The ordinance was examined by the Summit Law group, Linehan wrote in an email, adding that the specifics of any discussions are subject to attorney-client privileges.


While much of the ordinance seems run-of-the-mill, there is some language not found in other nearby cities — specifically, that the ordinance allows the mayor to set the initial contract.

Additionally, that initial contract can be for “up to five years, and the contract shall not be extended beyond a total of five years without council confirmation,” the ordinance reads.

This particular line appears to have caused some confusion.

“Is it recognized that the council is basically abdicating its authority for up to 10 years in this exceptionally important area?” said Carolynn Hart. “This is a five year contract, with up to a five year extension on the mayor’s authority alone. That far exceeds any of your remaining council terms in office.”

But it was clear that was not how the mayor, council, and Linehan understood the ordinance.

“I’m not concerned that we’re giving the mayor a huge imbalance of power,” said Councilmember Erin Stout. “We’re just helping the city have a specific direction in what we really are already doing.”

Linehan clarified the initial contract and any potential extension do not stack on top of each other, though he misspoke during the Aug. 1 meeting and corrected himself in a later email interview.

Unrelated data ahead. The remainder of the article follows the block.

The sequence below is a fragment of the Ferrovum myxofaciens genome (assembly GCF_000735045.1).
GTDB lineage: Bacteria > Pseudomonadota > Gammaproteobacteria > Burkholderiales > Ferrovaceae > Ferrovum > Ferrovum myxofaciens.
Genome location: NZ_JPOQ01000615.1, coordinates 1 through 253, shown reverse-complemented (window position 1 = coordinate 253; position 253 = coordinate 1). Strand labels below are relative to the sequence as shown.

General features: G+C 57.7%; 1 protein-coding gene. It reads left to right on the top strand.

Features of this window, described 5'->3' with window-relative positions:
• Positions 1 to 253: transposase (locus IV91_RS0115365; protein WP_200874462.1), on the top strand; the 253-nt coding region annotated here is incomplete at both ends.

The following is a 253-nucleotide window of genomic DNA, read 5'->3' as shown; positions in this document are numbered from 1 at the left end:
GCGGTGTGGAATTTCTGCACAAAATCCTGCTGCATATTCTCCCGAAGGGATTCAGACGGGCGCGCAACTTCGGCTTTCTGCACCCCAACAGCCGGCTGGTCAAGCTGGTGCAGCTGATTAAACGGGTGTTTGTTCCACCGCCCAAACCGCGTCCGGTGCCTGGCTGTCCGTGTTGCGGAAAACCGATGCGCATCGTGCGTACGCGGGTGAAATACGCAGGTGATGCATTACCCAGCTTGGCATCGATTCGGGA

“I believe the Council’s intent, and the natural reading of [the ordinance], is that the total length of the contract, including any extensions by the mayor, cannot exceed 5 years without council confirmation,” Linehan wrote. “So if it’s a two-year initial term, the mayor would need council confirmation before extending the contract more than three additional years (i.e., a “total” of five years).”

Additionally, Linehan said requiring council review of contracts is a best-practice for cities.

“Having a maximum contract term built in to city code ensures that the city attorney contract will get council scrutiny and reconsideration at least every five years,” he wrote. “Other cities could adopt similar limitations if they so desired. It’s fairly common – maybe not specifically in the legal services context, but certainly with contracts in general.”

Linehan also said the current, or a future, council could change any of this language if elected officials find it confusing.


This new ordinance may make an appearance in a lawsuit brought against the city of Black Diamond for allegedly failing to pay for legal services rendered.